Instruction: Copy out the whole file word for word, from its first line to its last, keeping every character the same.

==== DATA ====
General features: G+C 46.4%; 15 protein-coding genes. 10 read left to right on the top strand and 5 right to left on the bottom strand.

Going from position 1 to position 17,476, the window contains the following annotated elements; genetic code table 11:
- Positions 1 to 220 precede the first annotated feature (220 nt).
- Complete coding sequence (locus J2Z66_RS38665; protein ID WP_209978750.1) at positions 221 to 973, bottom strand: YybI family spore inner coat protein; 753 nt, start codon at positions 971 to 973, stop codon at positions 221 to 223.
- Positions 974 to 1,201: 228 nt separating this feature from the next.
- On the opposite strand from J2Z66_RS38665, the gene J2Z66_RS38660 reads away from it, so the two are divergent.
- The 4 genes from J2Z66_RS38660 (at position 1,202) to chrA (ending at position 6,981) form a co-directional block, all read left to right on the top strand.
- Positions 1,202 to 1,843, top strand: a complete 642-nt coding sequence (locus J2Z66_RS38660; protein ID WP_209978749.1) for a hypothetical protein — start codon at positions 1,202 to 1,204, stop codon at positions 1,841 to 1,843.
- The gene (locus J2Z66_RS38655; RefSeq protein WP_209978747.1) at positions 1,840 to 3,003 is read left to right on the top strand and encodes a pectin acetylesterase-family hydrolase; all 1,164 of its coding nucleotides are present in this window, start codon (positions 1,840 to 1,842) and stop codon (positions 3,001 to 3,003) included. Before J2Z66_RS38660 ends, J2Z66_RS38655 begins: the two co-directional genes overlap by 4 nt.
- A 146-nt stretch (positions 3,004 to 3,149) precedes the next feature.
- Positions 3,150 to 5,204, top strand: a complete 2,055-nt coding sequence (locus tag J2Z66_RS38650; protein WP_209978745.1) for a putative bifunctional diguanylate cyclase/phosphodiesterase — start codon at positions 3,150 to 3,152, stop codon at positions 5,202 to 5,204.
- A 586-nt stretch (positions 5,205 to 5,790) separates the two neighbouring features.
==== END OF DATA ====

General features: G+C 46.4%; 15 protein-coding genes. 10 read left to right on the top strand and 5 right to left on the bottom strand.

Going from position 1 to position 17,476, the window contains the following annotated elements; genetic code table 11:
- Positions 1 to 220 precede the first annotated feature (220 nt).
- Complete coding sequence (locus J2Z66_RS38665; protein ID WP_209978750.1) at positions 221 to 973, bottom strand: YybI family spore inner coat protein; 753 nt, start codon at positions 971 to 973, stop codon at positions 221 to 223.
- Positions 974 to 1,201: 228 nt separating this feature from the next.
- On the opposite strand from J2Z66_RS38665, the gene J2Z66_RS38660 reads away from it, so the two are divergent.
- The 4 genes from J2Z66_RS38660 (at position 1,202) to chrA (ending at position 6,981) form a co-directional block, all read left to right on the top strand.
- Positions 1,202 to 1,843, top strand: a complete 642-nt coding sequence (locus J2Z66_RS38660; protein ID WP_209978749.1) for a hypothetical protein — start codon at positions 1,202 to 1,204, stop codon at positions 1,841 to 1,843.
- The gene (locus J2Z66_RS38655; RefSeq protein WP_209978747.1) at positions 1,840 to 3,003 is read left to right on the top strand and encodes a pectin acetylesterase-family hydrolase; all 1,164 of its coding nucleotides are present in this window, start codon (positions 1,840 to 1,842) and stop codon (positions 3,001 to 3,003) included. Before J2Z66_RS38660 ends, J2Z66_RS38655 begins: the two co-directional genes overlap by 4 nt.
- A 146-nt stretch (positions 3,004 to 3,149) precedes the next feature.
- Positions 3,150 to 5,204, top strand: a complete 2,055-nt coding sequence (locus tag J2Z66_RS38650; protein WP_209978745.1) for a putative bifunctional diguanylate cyclase/phosphodiesterase — start codon at positions 3,150 to 3,152, stop codon at positions 5,202 to 5,204.
- A 586-nt stretch (positions 5,205 to 5,790) separates the two neighbouring features.